Ayahuasca Helped Heal My Autoimmune Disorder And PTSD

 
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by Lea Shepard

on August 13, 2018

I had very little confidence that plant medicine would actually help me. I had tried all the other treatment options introduced to me. They all failed. It was my last resort. Something I surely did not want to do. I strongly disliked travel, was very wary of being in a group of strangers getting dosed on hallucinogens, and distrusted anyone who would run a facility in the jungle where people pay for such an experience. Nevertheless, I went. I wanted to be free from the repetitive thoughts that intruded on me every waking moment.

I was raised in very strict religious sect that was classified as a cult by national cult listing organizations. My cult made the top ten list for cults in America at one point. We had a magazine and everything. You may have heard of it. The World Wide Church of God and the magazine was called “The Plain Truth.” As a typical cult member, I did not know I was in a cult until I was out of it (at age 16). I thought I was in a very strict church that had all the right answers. I was taught that I would one day have my own universe. Sounded pretty appealing for a child.

The not so fun parts included a yearly pilgrimage to a foreign city which was a “holiday” representing our eventual fleeing from our homes when the apocalypse arrives to the “place of safety.”  We celebrated only holidays depicted in the old testament of the Bible;  No Christmas, Easter, or Halloween. I was certain all the kids in my classes where going to burn in the lake of fire for eternity for believing in Santa or Jesus.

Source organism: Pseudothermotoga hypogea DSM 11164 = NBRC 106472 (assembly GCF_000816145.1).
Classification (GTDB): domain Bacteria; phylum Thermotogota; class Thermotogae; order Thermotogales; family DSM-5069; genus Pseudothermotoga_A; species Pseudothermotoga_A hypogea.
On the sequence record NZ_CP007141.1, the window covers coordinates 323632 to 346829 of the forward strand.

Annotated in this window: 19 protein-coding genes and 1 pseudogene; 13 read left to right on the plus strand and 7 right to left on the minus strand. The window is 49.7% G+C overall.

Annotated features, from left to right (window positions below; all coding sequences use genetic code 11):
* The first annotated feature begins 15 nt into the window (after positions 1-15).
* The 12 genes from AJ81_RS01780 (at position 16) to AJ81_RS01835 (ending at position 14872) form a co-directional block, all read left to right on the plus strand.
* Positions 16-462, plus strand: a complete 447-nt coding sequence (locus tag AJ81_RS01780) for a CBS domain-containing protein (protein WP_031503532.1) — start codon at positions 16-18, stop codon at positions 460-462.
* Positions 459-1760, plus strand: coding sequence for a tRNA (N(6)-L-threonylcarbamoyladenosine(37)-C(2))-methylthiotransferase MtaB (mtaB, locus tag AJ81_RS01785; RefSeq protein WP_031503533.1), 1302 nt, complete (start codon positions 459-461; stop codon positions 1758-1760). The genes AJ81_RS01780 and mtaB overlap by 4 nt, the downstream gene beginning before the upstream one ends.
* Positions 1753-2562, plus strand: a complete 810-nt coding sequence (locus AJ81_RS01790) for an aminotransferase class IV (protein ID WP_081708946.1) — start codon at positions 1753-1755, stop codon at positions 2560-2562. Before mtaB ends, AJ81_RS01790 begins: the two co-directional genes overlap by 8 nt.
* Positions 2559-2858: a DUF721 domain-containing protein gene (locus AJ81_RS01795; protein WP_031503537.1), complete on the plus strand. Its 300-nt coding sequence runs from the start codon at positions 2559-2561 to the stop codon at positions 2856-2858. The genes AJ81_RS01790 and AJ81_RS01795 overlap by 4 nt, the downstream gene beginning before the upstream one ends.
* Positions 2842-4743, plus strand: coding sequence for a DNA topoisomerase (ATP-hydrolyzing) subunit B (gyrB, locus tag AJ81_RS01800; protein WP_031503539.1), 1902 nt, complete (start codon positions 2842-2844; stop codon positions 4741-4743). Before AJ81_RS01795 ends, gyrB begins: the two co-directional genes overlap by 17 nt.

I was not a popular child at school due to those beliefs and the fact that I was sent out of the room for every holiday related event. I was often left home alone after school with siblings to fend for our selves while my parents worked hard to make money. Most of which, I presume, went to the cult. That is the nature of a cult, they drain you financially. Our lifestyle reflected the slim finances, except for that yearly apocalypse preparation trip. For that, we got treated to gifts and restaurant food. I was not allowed to celebrate my birthday, but I got gifts for that trip. It was a big deal for me as a child and it started my anxiety around travel. The emotions around it were very complicated and very fearful. I truly believed we would one day go to the place of safety in/on a giant eagle and live with the chosen people through the end times while all the people I met in the world died.

There were other factors in play as well, such as my tendency towards concussions due to multiple falls as a child. Plus there was abuse in the church. Men where given complete control over those younger and women. That lead to many problems. I got lucky though, as the cult collapsed at around the time I turned 16. The main leader died and his son took over. He was more tolerant and recommended that members of the church be kind and welcoming to those who celebrate other holidays different from ours. That, among other things drove many of the members to leave for a more strict offshoot church. Many of the other members went to regular churches. Therefore, the main church does still exist in name but it is a very different organization these days, I am sure.